That's one sharp looking boat. As far as the seating you can always counter balance it with the fish you catch. I can't think of any reason why no self respecting fish would not want to be seen n that boat. Now we just might know your secret to catching all those fish.
Ever since I made my son the first "Bayou Dorcheat" pirogue he has been out fishing me. Must be the boat, right? Built #2 for me but that didn't help. If this one does not work only thing left to do is copy his exactly or repossess it.
I am excited about this boat. Not sure if my little changes will be enough to allow me to sit behind center as far back as I would like. That will be ok because what I have now works. I'm getting about as much out of this size boat as one could expect. It is 13' long with a 12' X 28" floor, and 34" beam.
A secondary goal was to build lighter. My experiences has shown me it is hard to build a full grown pirogue with traditional methods and materials below 50 lbs. Fiberglass and extra light weight wood can give you a lighter boat. This boat weighs 40.2 lbs. That is 11 lbs. lighter than my son's boat that is 6" shorter.
For this build I found and used "Exterior" Luan plywood. https://www.stinehome.com/building-materials/plywood/sanded/
When I found this plywood at the store I was skeptical. Store manager checked their info and said it was rated exterior. Gave me some small scraps of 9mm and I did a boil test. It did not come apart. I used the 5.2mm for the sides and 9mm for the floor. After I bought the sheets I boiled a sample of the 5.2mm. It also held together.
Can't say this will work in the real world but I was confident enough to build with it. I will post any problems or developments if they happen.
The "whale tail" batter board at the stern was not as pointed/sharp as the other boat. Not sure these pictures show it clear enough, but it has a sharp edge a few inches up from the bottom but tapers to a rounded over profile at the top.
Trying to keep the boat short as possible, I did not rake this transom as much as the other boat. Increasing the rake or the batter board's thickness would have lengthened the sharp edge. It should still aid in the reduction of turbulence.
Took the boat fishing yesterday for it's first time. We only caught 5 small bass, but I am still very happy. I only caught one so the boat will need more trips for a proper slimming. One trip is seldom enough to make firm opinions about performance but I am very pleased for now.
I was able to sit behind center and keep my rods in front of me out of the way and easily accessible. This was one of the main goals.The changes worked. Another goal was to increase the capacity so the boat so it would ride higher at the stern. The modified transom did the trick. There may be some loss of paddling efficiency but not enough to notice.
It paddled easy and turned well. The boat appeared to touch the surface at the bow, and draft 3" to 4" at the stern. When I shifted the load forward the bow stem submerged a little and did not sway (chine walk?). That was encroaching on my rods and gear"s space so I stayed back. It was fine for fishing paddling.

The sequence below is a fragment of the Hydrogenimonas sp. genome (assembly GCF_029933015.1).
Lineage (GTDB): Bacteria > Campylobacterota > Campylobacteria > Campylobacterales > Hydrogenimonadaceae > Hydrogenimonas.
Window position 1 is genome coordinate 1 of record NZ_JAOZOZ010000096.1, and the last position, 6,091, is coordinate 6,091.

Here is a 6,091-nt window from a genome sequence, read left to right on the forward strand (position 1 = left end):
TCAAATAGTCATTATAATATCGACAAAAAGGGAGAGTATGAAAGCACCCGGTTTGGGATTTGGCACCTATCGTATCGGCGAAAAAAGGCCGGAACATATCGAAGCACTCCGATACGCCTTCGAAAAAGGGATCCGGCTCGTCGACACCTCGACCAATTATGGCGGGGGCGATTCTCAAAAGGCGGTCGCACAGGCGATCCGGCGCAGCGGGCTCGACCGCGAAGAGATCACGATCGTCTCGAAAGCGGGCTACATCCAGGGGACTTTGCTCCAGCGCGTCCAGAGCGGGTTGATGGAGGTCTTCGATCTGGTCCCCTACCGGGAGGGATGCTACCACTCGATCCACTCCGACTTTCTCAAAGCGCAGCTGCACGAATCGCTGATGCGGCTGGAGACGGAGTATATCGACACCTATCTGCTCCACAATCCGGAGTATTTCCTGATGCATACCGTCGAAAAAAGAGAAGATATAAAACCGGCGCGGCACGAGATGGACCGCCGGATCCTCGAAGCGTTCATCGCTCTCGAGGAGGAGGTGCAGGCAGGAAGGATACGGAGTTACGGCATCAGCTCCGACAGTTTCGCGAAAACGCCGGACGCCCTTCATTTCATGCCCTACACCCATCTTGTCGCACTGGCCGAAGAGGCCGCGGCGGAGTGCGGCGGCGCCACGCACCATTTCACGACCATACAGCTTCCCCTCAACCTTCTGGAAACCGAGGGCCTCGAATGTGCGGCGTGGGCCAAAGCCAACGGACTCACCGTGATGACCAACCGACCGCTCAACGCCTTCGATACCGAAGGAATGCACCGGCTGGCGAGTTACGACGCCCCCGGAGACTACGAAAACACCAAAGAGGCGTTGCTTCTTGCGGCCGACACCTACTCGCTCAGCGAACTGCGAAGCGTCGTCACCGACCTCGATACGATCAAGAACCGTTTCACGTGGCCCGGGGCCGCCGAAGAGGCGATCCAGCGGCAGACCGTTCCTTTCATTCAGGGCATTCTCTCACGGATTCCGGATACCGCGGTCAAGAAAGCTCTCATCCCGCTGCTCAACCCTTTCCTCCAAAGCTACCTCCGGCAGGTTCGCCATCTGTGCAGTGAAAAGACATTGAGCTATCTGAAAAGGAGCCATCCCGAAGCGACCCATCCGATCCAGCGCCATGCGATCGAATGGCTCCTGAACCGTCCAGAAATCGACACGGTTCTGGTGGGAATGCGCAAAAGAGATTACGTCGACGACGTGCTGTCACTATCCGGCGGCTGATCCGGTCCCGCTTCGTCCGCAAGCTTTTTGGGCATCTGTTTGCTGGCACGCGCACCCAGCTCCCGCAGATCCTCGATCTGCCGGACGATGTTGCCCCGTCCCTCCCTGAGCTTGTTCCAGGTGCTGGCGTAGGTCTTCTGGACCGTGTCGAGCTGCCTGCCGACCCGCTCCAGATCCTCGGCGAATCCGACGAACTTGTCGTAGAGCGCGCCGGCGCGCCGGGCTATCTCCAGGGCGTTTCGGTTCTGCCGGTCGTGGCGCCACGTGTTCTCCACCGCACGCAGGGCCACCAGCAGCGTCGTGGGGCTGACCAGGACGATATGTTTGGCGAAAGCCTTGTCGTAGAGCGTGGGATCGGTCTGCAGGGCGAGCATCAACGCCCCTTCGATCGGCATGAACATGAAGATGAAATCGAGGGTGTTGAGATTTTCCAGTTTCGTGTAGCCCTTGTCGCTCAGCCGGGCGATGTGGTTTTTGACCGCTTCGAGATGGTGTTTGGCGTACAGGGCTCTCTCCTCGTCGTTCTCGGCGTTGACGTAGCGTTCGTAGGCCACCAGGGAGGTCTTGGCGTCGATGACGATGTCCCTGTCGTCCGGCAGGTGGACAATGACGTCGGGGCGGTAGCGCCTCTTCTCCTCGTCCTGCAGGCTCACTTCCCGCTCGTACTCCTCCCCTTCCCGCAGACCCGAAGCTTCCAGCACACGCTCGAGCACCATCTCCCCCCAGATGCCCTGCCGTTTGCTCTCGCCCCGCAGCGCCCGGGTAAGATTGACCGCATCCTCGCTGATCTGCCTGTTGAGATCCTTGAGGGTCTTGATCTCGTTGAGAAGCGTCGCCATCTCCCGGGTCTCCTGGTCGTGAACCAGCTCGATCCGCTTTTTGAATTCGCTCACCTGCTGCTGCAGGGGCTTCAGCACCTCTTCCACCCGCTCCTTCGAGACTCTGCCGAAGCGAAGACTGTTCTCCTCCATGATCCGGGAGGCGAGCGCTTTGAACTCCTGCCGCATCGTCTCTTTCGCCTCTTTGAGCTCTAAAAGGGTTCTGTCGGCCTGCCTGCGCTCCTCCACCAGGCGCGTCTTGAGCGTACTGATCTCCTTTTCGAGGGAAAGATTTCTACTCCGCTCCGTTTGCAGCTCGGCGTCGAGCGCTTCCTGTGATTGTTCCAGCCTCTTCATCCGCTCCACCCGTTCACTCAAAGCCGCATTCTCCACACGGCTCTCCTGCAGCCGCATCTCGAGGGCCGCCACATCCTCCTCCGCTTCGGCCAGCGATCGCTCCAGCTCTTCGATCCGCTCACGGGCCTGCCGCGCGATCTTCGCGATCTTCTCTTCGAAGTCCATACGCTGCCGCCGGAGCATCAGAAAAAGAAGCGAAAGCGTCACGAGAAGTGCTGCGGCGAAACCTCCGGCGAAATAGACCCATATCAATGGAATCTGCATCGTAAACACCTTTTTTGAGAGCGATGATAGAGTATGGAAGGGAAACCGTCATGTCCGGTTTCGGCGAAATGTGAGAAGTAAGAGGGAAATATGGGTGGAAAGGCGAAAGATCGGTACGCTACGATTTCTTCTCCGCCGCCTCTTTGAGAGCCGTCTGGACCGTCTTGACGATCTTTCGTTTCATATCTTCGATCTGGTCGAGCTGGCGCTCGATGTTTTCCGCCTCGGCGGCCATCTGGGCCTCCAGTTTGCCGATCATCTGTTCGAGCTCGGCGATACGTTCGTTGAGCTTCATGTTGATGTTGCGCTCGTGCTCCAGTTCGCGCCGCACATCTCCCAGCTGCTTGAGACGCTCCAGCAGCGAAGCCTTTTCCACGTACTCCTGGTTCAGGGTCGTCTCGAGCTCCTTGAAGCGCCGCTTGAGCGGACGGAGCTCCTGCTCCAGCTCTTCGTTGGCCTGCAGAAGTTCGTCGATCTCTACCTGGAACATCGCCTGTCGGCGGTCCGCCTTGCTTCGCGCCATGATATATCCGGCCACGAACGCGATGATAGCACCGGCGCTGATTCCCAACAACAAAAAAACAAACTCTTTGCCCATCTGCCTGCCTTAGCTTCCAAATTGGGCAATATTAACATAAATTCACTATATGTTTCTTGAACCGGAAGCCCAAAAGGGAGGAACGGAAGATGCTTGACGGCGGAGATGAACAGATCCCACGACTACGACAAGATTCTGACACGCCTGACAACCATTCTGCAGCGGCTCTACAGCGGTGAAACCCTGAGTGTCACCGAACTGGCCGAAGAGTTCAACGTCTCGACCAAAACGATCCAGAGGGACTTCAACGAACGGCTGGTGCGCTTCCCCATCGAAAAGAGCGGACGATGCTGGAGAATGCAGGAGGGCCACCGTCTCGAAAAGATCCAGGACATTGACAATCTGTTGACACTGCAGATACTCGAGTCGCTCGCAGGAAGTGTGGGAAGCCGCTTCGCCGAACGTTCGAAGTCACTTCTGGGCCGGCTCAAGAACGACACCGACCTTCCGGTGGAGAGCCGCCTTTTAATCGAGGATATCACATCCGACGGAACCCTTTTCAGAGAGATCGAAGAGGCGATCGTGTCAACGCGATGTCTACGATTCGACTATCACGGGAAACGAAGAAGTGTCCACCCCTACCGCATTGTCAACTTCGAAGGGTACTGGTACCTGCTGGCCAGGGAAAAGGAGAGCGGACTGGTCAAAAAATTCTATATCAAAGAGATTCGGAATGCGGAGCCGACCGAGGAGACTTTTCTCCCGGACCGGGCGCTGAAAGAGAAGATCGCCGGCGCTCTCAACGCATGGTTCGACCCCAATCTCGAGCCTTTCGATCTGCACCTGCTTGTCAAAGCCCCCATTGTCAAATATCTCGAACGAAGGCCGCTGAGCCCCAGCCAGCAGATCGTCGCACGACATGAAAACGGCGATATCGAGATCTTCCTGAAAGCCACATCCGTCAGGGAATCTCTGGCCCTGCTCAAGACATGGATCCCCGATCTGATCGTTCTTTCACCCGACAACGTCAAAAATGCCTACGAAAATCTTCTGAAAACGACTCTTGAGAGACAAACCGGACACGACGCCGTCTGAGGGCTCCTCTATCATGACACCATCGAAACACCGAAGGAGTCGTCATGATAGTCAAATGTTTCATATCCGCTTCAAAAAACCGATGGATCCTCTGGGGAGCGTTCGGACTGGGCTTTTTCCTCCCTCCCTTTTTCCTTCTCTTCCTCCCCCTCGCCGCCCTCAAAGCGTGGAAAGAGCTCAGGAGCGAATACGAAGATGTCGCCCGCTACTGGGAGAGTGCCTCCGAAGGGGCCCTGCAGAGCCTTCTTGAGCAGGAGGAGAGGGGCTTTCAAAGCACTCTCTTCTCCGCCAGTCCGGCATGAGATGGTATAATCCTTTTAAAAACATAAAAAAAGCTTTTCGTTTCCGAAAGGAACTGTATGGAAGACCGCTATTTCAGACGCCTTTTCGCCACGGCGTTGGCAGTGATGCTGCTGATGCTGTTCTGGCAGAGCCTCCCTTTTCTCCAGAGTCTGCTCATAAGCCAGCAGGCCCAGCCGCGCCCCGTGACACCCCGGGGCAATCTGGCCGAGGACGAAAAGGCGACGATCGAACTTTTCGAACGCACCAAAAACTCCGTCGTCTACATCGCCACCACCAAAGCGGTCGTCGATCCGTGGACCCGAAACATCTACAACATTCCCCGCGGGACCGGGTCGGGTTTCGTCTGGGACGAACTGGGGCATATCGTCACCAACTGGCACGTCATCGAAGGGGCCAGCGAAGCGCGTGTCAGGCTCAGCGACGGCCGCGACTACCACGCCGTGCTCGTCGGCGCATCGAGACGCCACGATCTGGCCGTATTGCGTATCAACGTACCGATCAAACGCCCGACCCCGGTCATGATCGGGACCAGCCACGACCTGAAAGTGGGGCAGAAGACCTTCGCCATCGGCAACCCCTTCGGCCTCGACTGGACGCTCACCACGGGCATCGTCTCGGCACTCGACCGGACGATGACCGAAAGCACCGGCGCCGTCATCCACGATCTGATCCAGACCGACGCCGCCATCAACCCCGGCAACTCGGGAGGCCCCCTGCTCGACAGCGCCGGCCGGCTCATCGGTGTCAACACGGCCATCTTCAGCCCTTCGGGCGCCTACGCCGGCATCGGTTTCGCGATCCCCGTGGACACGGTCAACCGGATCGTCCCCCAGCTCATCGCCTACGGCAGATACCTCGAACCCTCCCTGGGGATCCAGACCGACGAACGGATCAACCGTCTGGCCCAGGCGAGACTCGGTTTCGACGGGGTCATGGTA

The boat's lightweight was the icing on the cake. The 9 mm floor felt very rigid and the 5 mm sides seem to be strong enough.
I will try some more experimenting with seat locations and height the next trip. Right now the 8" high seat felt the best. Not for stability but it lowered my legs and allowed my knees to lean against the combing. The center of the seat is 18' behind center as is the widest beam.
I'd say you have the design about perfected. IF you wanted to pick the stern up some, you could make it wider and/or add more flair behind center. That may create a bit more resistance, but there are almost no free lunches in boat design.
Not much "wider or flared more" left on the bone. Any more and the design will have to become a skiff or something else. Moving the widest beam a little more aft and reducing the bow rocker to near zero may help. I am not dissatisfied with the boat. It will take a few more trips to get an accurate assessment.
"no free lunches in boat design." is so true. Like a plate lunch at a deli, the more we add or change the more it cost. You can only have so much on the plate before something falls off or mixes together.
For my use, a 14' x 26" pirogue using modern materials and methods would be hard to beat. Lighter folks could get by with shorter. Hard to design better than tradition and evolution. Those designs are what they are because they work. Part of the evolution is today's boats need to be transported to the water, therefor lighter. New lighter materials and methods make this possible.
You're right about the light weight thing, my boats get heavier every year !
I'm kinda hung up on cedar and fiber glass for my use. However I may have found a local supplier fot your exterior luan. That may eliminate the need for fiberglass for inexpensive youth builds..
"Cedar and fiberglass" is a proven method for light weight boat building. With today's lack of suitable light weight materials for traditional building methods it would be my choice for an ultimate build.
My experiences with the exterior luan has been positive so far. Don't know about your plans or designs for a youth build are but for no fiberglass building I would recommend staying with the 9mm for the floor.
Please post your source if it works out. That might help someone else.